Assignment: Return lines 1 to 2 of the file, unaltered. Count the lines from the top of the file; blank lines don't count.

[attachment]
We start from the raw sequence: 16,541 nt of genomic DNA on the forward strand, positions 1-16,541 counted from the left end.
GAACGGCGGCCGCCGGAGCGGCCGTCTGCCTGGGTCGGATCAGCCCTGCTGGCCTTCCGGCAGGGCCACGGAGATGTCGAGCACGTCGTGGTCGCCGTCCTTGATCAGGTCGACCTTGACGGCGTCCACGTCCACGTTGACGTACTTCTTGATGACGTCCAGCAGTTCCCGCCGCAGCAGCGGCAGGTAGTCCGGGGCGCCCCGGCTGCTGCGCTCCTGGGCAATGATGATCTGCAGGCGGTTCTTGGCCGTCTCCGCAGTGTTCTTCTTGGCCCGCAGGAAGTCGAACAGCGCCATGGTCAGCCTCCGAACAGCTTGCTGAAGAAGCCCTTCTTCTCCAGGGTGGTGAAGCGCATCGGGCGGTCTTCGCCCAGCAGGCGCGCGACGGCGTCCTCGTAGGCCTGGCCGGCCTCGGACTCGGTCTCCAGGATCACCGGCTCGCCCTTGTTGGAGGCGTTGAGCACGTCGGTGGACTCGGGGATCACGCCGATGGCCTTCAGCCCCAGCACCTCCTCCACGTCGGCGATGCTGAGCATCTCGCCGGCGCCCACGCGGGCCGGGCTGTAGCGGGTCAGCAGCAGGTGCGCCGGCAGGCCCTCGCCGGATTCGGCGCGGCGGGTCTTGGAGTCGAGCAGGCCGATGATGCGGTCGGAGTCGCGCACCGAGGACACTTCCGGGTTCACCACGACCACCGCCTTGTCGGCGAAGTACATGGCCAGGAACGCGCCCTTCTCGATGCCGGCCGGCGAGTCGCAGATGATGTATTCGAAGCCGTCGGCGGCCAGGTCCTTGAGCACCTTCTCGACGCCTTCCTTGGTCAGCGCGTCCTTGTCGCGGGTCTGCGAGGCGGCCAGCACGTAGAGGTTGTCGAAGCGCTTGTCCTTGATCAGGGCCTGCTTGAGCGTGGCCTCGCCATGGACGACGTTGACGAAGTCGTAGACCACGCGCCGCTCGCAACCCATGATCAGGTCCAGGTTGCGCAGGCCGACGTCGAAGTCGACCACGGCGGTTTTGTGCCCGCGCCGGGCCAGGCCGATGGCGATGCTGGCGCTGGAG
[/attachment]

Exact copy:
We start from the raw sequence: 16,541 nt of genomic DNA on the forward strand, positions 1-16,541 counted from the left end.
GAACGGCGGCCGCCGGAGCGGCCGTCTGCCTGGGTCGGATCAGCCCTGCTGGCCTTCCGGCAGGGCCACGGAGATGTCGAGCACGTCGTGGTCGCCGTCCTTGATCAGGTCGACCTTGACGGCGTCCACGTCCACGTTGACGTACTTCTTGATGACGTCCAGCAGTTCCCGCCGCAGCAGCGGCAGGTAGTCCGGGGCGCCCCGGCTGCTGCGCTCCTGGGCAATGATGATCTGCAGGCGGTTCTTGGCCGTCTCCGCAGTGTTCTTCTTGGCCCGCAGGAAGTCGAACAGCGCCATGGTCAGCCTCCGAACAGCTTGCTGAAGAAGCCCTTCTTCTCCAGGGTGGTGAAGCGCATCGGGCGGTCTTCGCCCAGCAGGCGCGCGACGGCGTCCTCGTAGGCCTGGCCGGCCTCGGACTCGGTCTCCAGGATCACCGGCTCGCCCTTGTTGGAGGCGTTGAGCACGTCGGTGGACTCGGGGATCACGCCGATGGCCTTCAGCCCCAGCACCTCCTCCACGTCGGCGATGCTGAGCATCTCGCCGGCGCCCACGCGGGCCGGGCTGTAGCGGGTCAGCAGCAGGTGCGCCGGCAGGCCCTCGCCGGATTCGGCGCGGCGGGTCTTGGAGTCGAGCAGGCCGATGATGCGGTCGGAGTCGCGCACCGAGGACACTTCCGGGTTCACCACGACCACCGCCTTGTCGGCGAAGTACATGGCCAGGAACGCGCCCTTCTCGATGCCGGCCGGCGAGTCGCAGATGATGTATTCGAAGCCGTCGGCGGCCAGGTCCTTGAGCACCTTCTCGACGCCTTCCTTGGTCAGCGCGTCCTTGTCGCGGGTCTGCGAGGCGGCCAGCACGTAGAGGTTGTCGAAGCGCTTGTCCTTGATCAGGGCCTGCTTGAGCGTGGCCTCGCCATGGACGACGTTGACGAAGTCGTAGACCACGCGCCGCTCGCAACCCATGATCAGGTCCAGGTTGCGCAGGCCGACGTCGAAGTCGACCACGGCGGTTTTGTGCCCGCGCCGGGCCAGGCCGATGGCGATGCTGGCGCTGGAG